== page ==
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Family’s search after great uncle’s asbestos death leaves wife to die alone

PUBLISHED: 06:00 02 June 2018

Mr Lee is the second from the right on the back row. Picture: Peter Thurlow Public Relations

Mr Lee is the second from the right on the back row. Picture: Peter Thurlow Public Relations

Archant

A brother and sister are trying to get in touch with old colleagues and friends of their great uncle, after he died of an asbestos-related form of cancer.

A post-mortem examination found Mr Lee died of mesothelioma. Picture: Peter Thurlow Public RelationsA post-mortem examination found Mr Lee died of mesothelioma. Picture: Peter Thurlow Public Relations

Bradwell man, Ivor Lee, inset, died last July aged 91 and a subsequent inquest and post-mortem examination found he died of mesothelioma.

The asbestos-related disease often takes decades to develop and Mr Lee’s great nephew and niece, Grant Jones and Leigh Jarvis, are trying to find out where and how he may have contracted the disease.

Mr Lee had been married to his wife Doris for 70 years, spending his retirement caring for her as she lived with dementia.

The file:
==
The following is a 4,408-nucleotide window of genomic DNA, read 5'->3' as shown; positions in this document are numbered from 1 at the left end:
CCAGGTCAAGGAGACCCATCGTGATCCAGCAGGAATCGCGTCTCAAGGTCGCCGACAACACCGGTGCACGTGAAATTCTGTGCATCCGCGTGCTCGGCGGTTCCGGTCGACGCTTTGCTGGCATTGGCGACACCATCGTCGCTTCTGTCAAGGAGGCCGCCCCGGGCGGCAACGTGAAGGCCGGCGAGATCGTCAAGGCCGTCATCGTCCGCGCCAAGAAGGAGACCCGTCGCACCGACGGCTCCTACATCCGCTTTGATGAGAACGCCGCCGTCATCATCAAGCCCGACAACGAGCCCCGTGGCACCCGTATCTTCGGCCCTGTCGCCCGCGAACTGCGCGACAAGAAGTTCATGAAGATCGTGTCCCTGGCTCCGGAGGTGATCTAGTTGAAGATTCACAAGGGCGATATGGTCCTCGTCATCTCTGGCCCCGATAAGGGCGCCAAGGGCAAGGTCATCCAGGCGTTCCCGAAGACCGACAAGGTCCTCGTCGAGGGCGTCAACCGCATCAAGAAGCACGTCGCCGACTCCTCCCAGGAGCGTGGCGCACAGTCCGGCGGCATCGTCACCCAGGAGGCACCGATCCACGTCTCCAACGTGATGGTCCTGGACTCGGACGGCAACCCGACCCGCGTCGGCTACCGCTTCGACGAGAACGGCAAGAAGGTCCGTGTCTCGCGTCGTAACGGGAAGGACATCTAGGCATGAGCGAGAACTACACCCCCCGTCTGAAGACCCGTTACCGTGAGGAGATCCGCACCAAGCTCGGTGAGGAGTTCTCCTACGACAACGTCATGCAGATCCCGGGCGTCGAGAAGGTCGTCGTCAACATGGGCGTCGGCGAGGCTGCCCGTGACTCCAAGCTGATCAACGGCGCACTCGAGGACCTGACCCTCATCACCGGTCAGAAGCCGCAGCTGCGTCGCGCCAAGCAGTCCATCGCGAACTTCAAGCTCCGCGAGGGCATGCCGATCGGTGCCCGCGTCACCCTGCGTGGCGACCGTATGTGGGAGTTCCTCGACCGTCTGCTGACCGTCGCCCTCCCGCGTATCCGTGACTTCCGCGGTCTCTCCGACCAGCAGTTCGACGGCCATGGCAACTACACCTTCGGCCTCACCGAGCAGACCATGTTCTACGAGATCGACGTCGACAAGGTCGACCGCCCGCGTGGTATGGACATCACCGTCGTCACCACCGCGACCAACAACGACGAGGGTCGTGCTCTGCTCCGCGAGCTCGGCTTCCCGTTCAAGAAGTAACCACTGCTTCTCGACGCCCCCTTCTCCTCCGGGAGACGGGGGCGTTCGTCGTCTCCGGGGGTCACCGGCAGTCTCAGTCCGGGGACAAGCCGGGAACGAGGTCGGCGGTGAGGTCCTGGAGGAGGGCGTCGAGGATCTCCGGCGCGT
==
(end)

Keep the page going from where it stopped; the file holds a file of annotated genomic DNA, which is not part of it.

However, when he was diagnosed with terminal cancer he was admitted to hospital and Doris was left without a carer.

Mr Lee worked for British Rail for 25 years. Picture: Peter Thurlow Public RelationsMr Lee worked for British Rail for 25 years. Picture: Peter Thurlow Public Relations

She was then taken into respite care at the James Paget University Hospital where she died on July 10, 2017 – just 20 days before her husband died in the same hospital.

Mr Jones and Mrs Jarvis had been raised by the pair as children, as their own mother died when they were young.

Now, the brother and sister, who live in Great Yarmouth, are trying to acquire evidence of their great uncle’s working conditions in order to determine how he came into contact with asbestos.

Mr Lee spent 25 years working for British Rail, from 1959 to 1964 and again from 1970 to 1990, when he retired.

Over the course of his career with the company, Mr Lee worked as a boiler maker and fitter, as well as a train guard and driver.

He was mainly based at the now closed South Town station, though he did also work at Norwich station.

From 1963 to 1970, he worked as a fitter for Heatrae in Norwich and Great Yarmouth.

While searching through their great auntie and uncle’s personal papers, Mr Jones and Mrs Leigh found a picture of Mr Lee with some of his colleagues from his time at British Rail; they are hoping that by circulating the picture they may be able to make contact with a former workmate of Mr Lee.

Anybody with any relevant information should contact the family’s lawyer, Phoebe Osborne at Ashtons Legal, on 01223 431159 or 07483928171.

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